REGION — As families across the country are preparing for Thanksgiving, 16 million family members and friends will be caring for someone living with Alzheimer’s. The Alzheimer’s …
REGION — As families across the country are preparing for Thanksgiving, 16 million family members and friends will be caring for someone living with Alzheimer’s. The Alzheimer’s Association encourages people to lend a hand to caregivers. Here are a few ways people can help the caregivers in their lives:
Educate yourself about Alzheimer’s disease: Learn about its symptoms, its progression and the common challenges facing caregivers. The more you know, the easier it will be to find ways to help. The Alzheimer’s Association has a resources and information available at www.alz.org.
Offer caregivers a reprieve: Make a standing appointment to give the caregiver a break. Spend time with the person with dementia and allow the caregiver a chance to run errands, go to their own doctor’s appointment, participate in a support group, or engage in an activity that helps them recharge. Even one hour could make a big difference in providing the caregiver some relief.
Check in: Almost two out of every three caregivers said that feeling isolated or alone was a significant challenge in providing care for someone with Alzheimer’s or another form of dementia. What’s more, half of all caregivers felt like they couldn’t talk to anyone in social settings or work about what they were going through. So start the conversation; a phone call to check in, sending a note, or stopping by for a visit can make a big difference in a caregiver’s day and help them feel supported.
Run errands: Open-ended offers of support (“call me if you need anything” or “let me know if I can help”) may be well-intended, but are often dismissed. Try making your offer of help or support more specific. Ask for a list of errands that need to be run. It can be hard for a caregiver to find time to complete these simple tasks outside of the home that we often take for granted.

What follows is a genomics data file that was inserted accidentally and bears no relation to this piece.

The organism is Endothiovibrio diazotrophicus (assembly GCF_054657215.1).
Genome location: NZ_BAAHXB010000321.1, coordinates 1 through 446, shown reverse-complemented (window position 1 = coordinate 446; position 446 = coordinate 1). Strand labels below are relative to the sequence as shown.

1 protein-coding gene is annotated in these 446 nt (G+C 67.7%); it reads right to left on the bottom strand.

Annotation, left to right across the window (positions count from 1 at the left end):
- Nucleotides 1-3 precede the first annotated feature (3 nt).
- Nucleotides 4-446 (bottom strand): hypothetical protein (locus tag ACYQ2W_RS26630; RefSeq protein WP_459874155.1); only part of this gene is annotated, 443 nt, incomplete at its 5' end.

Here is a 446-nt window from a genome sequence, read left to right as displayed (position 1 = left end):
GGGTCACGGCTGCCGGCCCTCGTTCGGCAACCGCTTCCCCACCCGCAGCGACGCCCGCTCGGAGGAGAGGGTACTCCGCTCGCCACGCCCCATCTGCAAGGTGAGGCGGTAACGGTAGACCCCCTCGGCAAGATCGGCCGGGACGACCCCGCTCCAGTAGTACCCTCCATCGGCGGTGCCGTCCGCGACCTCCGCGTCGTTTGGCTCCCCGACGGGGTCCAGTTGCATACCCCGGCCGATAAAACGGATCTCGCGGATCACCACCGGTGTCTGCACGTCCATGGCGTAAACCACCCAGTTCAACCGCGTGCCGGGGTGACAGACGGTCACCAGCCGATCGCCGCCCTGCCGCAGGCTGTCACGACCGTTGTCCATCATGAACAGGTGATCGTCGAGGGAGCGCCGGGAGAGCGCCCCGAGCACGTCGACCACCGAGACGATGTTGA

Make holidays easier: Holiday celebrations are often joyous occasions, but they can be challenging and stressful for families living with Alzheimer’s. Help caregivers around the holidays by offering to help with cooking, cleaning, or gift shopping. If a caregiver has traditionally hosted family celebrations, offer your home instead.
Support the Alzheimer’s cause: Honor a person living with the disease and their caregiver by joining the fight against Alzheimer’s. Volunteer at your local Alzheimer’s Association office, participate in fundraising events such as the Walk to End Alzheimer’s and The Longest Day, advocate for more research funding, or sign up to participate in a clinical study as a healthy volunteer through the Alzheimer’s Association’s TrialMatch. Joining the cause can help families facing the disease know that they are not alone in their fight.
The Hudson Valley Chapter of the Alzheimer’s Association—the leading voluntary health organization in Alzheimer’s care, support and research—serves families living with dementia in seven counties in New York including Dutchess, Orange, Putnam, Rockland, Sullivan, Ulster and Westchester. To learn more about programs and services offered locally, visit www.alz.org/hudsonvalley.